Valentine’s Day was yesterday, and maybe you’re still aglow from the candle-lit dinner you shared with your beloved at a fancy French restaurant.
Maybe you’re thinking about how, after the cheese plate, the chocolate mousse and a whole lot of wine, you finally got up the nerve to whisper “I love you.”
Just then the music swelled, and you waited with bated breath for your beloved’s response:
That’s what they say. And by “they” we mean people who’ve seen Ghost too many times to count.
Ghost isn’t what got host Rina Miller thinking about “ditto.” She heard it used on Downton Abbey, presumably not as a response to “I love you.”
“Ditto” has such a modern ring, Miller and University of Michigan English professor Ann Curzan were both convinced its use on a show set in the early 20th century had to be a mistake.
They were wrong.
As it turns out, “ditto” comes from an Italian word meaning “said” or “aforesaid” and made its way into English in the 17th century.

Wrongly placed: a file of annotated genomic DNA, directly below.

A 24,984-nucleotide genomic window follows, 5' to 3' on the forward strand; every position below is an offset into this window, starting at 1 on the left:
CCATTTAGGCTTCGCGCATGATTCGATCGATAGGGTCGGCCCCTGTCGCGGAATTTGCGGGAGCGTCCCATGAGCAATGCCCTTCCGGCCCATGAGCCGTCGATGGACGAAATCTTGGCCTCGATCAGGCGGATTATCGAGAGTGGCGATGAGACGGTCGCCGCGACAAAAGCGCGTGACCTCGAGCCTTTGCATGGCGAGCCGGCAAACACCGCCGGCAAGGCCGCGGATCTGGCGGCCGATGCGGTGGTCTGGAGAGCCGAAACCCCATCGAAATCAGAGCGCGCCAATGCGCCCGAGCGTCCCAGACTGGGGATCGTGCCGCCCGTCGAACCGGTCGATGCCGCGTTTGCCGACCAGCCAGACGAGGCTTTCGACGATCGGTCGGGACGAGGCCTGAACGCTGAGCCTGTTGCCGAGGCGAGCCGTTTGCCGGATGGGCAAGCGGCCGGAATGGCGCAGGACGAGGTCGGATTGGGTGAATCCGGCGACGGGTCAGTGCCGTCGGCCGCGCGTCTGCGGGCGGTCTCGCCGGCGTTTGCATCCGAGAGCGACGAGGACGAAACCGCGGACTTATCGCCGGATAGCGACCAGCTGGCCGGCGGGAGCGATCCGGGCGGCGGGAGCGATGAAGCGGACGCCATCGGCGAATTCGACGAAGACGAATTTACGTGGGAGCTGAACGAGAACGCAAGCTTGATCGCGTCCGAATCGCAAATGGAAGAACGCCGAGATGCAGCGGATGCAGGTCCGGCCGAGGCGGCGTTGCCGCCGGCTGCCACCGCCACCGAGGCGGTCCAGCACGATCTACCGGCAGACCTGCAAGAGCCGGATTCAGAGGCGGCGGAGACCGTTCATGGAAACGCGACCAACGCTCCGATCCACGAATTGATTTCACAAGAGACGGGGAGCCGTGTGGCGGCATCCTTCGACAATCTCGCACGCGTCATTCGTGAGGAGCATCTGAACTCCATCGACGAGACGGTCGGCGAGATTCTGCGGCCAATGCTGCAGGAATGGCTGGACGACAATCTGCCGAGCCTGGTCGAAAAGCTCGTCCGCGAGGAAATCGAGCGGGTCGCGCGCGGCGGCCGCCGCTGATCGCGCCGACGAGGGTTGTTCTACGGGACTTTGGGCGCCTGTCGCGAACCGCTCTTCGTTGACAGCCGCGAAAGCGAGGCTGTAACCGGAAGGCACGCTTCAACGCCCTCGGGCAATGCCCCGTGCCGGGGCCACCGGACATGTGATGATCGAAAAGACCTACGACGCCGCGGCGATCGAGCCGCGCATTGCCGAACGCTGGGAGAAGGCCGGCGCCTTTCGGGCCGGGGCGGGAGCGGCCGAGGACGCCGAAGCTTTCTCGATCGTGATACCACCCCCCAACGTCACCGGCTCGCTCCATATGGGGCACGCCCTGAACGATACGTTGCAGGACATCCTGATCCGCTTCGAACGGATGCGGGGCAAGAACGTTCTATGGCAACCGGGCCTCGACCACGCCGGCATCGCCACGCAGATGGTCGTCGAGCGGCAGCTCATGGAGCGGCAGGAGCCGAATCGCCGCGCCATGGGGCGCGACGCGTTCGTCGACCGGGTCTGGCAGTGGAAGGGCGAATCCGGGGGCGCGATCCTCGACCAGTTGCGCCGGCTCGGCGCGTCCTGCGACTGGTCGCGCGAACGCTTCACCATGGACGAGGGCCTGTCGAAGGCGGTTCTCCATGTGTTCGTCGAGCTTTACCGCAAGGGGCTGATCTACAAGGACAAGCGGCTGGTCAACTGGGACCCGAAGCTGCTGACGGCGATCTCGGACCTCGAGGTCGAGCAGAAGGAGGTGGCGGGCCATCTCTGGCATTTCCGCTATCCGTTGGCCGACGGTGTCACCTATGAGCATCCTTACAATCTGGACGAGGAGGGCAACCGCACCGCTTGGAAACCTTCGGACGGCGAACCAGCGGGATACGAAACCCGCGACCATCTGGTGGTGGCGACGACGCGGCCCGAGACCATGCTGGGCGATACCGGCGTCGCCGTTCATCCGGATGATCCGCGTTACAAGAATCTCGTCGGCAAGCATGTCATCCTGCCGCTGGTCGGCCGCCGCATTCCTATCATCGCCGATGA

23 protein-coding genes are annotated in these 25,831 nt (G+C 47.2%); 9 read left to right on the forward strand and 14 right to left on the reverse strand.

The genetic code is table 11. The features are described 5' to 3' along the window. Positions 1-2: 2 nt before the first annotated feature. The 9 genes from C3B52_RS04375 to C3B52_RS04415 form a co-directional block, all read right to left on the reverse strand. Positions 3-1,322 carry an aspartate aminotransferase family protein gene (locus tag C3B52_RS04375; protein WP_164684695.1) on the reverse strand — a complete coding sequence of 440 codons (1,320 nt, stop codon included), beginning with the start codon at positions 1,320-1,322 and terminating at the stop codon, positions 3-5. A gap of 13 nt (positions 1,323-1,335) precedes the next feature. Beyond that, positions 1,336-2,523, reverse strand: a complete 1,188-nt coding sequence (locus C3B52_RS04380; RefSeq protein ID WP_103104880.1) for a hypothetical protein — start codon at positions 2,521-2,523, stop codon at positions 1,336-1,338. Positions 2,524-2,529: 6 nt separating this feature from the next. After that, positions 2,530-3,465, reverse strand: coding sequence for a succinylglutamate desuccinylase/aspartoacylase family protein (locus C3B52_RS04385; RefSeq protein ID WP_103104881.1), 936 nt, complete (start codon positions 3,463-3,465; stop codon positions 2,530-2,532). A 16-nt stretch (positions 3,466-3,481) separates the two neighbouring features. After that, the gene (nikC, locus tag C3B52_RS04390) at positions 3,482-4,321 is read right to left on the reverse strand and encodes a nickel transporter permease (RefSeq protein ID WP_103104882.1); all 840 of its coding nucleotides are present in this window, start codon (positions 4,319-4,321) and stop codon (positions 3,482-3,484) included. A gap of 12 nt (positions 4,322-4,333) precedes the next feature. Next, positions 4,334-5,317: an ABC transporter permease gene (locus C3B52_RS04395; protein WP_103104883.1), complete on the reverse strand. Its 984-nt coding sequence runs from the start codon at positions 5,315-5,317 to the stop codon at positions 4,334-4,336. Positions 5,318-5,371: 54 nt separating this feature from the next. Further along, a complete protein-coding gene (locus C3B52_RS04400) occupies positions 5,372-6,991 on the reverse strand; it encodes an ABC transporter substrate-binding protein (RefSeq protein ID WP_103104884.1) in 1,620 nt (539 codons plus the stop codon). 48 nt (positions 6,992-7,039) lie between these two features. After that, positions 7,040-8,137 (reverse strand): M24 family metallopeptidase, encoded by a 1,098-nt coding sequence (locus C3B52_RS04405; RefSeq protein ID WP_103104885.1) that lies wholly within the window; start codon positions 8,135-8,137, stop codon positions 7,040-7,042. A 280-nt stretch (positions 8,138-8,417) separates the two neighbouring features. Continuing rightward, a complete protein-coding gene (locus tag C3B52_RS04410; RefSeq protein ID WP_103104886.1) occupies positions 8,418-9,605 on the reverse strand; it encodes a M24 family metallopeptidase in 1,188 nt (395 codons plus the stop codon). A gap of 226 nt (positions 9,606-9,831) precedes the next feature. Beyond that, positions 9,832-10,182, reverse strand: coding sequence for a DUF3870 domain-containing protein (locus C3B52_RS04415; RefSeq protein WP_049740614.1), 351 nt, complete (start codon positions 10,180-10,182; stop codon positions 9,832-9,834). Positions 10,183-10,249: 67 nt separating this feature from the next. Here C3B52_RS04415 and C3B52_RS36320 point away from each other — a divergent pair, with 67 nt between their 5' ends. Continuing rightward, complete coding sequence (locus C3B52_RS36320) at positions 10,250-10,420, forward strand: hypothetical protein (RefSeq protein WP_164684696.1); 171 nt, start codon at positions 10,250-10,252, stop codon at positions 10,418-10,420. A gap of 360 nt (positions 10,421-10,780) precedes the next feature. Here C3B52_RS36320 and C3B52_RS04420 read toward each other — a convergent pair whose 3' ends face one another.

“At first it referred to, very specifically, the month you had already mentioned but quickly extends to anything you had already mentioned,” Curzan said.
The verb form rolls out in the 18th century as a way to express agreement and is soon followed by the noun form, “a copy of something.”
For those of you who are a little more, ahem, mature, “ditto” may bring to mind aromatic purple ink and freshly smudged copies. As you now know, the term definitely predates your school’s mimeograph machine.
“1919, according to the Oxford English Dictionary, is when it shows up as the proprietary name for that kind of duplicating machine, but they were using the sense of ‘ditto’ that had been around earlier,” Curzan said.
That included the ditto mark, the single quotation mark we still use sometimes to show repetition in a list of words or figures.
So there you have it. 17th century Italian, a symbol for repetition, mimeographs.
Kind of spoils that lusty pottery-making session with the Righteous Brothers playing in the background, doesn’t it?